Because of Afghanistan’s geographical position—on the edge of central Asia with India and China beyond to the east, and Iran, the Middle East and the numerous cultures of the Mediterranean and the rest of Europe to the west—it was criss-crossed by ancient trade routes. In many ways, then as now, it was a hub and meeting place for diverse cultures and neighbors, both near and distant, over thousands of years.
In the modern world it’s all too easy to think of Afghanistan solely as a place of conflict—but taking the long view we can see in the rich materials and ornate craftsmanship of these objects a far broader story.
Afghanistan has always been a part of a complex network of cultures that doesn’t always take account of contemporary political boundaries. Long-distance travel and globalization may seem like relatively new inventions, but the ancient world was much more connected than many of us may think.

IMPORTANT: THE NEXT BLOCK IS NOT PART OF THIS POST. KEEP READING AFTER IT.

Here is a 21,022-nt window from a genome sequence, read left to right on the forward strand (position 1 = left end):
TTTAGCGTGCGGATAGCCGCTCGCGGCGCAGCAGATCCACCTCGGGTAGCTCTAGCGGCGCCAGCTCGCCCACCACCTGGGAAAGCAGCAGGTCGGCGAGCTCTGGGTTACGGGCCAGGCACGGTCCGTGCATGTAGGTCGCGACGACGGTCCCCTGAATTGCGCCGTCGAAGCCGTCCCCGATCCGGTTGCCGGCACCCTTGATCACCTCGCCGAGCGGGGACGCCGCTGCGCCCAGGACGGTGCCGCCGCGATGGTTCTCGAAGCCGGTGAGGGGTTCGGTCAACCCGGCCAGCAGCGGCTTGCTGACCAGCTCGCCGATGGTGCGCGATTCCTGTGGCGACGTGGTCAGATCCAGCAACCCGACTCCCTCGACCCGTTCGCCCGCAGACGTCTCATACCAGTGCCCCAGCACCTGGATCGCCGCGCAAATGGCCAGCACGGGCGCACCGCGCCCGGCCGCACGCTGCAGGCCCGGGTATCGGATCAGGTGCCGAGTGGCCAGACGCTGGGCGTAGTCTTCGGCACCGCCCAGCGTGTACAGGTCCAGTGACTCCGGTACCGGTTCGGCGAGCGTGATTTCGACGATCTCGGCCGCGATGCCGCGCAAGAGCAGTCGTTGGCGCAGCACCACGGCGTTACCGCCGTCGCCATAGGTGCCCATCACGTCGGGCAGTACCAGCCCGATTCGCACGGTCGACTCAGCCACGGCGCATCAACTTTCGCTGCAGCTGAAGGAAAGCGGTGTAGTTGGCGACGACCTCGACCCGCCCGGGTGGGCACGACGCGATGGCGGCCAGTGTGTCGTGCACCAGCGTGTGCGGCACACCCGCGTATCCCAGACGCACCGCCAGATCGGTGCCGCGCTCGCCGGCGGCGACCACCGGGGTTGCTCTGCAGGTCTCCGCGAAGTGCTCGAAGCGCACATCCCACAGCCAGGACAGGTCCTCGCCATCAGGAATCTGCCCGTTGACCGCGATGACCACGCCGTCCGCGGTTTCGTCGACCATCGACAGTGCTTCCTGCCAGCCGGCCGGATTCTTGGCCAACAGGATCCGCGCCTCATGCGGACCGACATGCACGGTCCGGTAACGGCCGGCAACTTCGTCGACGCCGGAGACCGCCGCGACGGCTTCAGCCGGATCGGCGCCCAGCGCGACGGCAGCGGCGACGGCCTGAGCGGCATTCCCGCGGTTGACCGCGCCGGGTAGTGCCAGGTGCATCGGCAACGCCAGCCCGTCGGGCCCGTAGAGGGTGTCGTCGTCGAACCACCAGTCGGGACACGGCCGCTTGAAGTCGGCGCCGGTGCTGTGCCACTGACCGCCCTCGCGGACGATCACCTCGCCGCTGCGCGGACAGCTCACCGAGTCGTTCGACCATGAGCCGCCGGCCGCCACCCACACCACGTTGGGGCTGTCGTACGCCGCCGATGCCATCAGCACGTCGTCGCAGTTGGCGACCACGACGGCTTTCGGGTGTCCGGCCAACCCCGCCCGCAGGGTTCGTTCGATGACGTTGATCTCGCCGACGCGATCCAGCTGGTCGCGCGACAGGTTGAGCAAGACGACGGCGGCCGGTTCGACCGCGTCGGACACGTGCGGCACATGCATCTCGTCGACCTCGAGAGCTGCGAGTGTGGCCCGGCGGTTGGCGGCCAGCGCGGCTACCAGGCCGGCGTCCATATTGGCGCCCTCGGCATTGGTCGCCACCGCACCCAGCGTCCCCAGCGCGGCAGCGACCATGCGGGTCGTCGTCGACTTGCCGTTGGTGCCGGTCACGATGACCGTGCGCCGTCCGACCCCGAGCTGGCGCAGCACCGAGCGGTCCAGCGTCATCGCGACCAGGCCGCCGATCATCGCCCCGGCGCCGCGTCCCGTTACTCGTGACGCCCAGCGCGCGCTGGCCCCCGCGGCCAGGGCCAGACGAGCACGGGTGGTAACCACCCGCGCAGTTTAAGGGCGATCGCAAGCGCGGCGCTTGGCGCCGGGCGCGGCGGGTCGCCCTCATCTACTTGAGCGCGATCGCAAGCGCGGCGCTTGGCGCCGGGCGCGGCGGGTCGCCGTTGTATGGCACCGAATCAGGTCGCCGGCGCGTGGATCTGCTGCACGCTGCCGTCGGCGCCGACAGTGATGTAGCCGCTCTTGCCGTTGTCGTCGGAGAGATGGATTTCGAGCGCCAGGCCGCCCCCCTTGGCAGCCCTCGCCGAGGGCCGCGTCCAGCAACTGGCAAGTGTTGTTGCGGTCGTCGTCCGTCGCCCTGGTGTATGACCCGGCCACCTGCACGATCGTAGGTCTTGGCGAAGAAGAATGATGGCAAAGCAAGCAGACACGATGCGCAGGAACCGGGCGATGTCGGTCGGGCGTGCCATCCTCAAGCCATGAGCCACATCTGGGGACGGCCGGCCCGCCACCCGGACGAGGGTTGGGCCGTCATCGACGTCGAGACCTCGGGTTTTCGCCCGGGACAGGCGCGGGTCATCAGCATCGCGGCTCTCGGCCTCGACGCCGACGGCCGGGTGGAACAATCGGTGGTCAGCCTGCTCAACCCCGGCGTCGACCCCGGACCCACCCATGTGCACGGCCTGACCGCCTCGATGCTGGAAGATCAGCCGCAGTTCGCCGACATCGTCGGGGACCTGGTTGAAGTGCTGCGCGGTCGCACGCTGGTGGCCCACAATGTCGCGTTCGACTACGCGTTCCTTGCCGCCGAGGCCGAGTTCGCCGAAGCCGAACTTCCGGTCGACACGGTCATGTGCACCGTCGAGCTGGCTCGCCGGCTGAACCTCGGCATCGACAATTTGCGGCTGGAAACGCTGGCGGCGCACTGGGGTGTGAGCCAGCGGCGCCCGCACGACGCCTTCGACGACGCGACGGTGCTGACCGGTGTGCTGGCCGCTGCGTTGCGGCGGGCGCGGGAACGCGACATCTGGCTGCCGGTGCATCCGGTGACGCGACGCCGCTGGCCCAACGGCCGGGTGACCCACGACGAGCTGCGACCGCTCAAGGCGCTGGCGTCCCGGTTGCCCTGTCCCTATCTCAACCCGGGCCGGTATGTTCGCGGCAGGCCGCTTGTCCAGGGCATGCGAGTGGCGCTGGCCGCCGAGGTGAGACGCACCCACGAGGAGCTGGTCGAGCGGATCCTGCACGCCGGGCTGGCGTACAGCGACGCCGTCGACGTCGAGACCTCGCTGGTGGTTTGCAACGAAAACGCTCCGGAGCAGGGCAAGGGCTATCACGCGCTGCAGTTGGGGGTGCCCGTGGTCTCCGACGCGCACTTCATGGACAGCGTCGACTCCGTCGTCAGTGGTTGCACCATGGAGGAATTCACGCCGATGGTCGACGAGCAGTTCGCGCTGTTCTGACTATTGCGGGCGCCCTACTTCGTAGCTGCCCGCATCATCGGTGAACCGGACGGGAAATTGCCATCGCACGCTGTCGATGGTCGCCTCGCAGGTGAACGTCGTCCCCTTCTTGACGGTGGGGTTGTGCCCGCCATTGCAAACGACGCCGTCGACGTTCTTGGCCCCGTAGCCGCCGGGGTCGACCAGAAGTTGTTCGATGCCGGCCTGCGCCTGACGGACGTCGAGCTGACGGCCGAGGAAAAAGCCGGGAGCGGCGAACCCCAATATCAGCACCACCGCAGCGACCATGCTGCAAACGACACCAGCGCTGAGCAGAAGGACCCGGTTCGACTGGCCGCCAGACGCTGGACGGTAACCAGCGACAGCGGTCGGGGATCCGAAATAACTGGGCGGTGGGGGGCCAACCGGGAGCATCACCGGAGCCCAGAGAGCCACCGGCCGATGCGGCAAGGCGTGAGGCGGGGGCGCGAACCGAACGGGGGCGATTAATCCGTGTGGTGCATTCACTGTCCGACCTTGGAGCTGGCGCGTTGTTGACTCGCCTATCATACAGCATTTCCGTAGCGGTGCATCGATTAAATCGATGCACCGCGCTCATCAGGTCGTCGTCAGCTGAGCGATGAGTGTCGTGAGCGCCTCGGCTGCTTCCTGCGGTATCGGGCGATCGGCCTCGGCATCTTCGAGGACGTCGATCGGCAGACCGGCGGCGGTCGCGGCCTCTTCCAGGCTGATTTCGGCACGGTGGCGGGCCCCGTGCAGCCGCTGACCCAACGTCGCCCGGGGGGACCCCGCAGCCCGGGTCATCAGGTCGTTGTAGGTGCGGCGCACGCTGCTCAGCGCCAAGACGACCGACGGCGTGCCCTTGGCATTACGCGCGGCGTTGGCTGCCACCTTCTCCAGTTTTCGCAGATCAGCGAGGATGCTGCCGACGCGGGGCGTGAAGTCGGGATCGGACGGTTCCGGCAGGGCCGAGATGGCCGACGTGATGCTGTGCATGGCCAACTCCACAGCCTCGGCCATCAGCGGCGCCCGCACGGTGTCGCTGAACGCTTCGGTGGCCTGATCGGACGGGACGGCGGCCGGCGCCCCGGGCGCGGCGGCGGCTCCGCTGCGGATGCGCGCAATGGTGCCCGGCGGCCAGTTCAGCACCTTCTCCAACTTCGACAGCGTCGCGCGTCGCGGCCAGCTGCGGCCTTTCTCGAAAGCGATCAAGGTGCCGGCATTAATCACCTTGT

One of the pieces on loan from the National Museum in Kabul illustrates this point particularly well: a pendant from the Tillya Tepe hoard found in the north-west of the country (above). It features inlays of gold and turquoise. Two dragon-like beasts in the design suggest to some the influence of Chinese art but to others, represent the heavenly horses of the Ferghana valley of neighboring Central Asia.
It also includes lapis lazuli, a type of blue stone only found in Afghanistan but coveted in the wider world for thousands of years. It crops up in the jewelry of ancient Egypt, the art of the ancient near east and as far afield as the art of the Italian Renaissance.
The fact we nearly lost many of these stunning objects and signposts to the past to the events of Afghanistan’s recent history underlines how precious they are as well as the fragility of cultural heritage.
© Trustees of the British Museum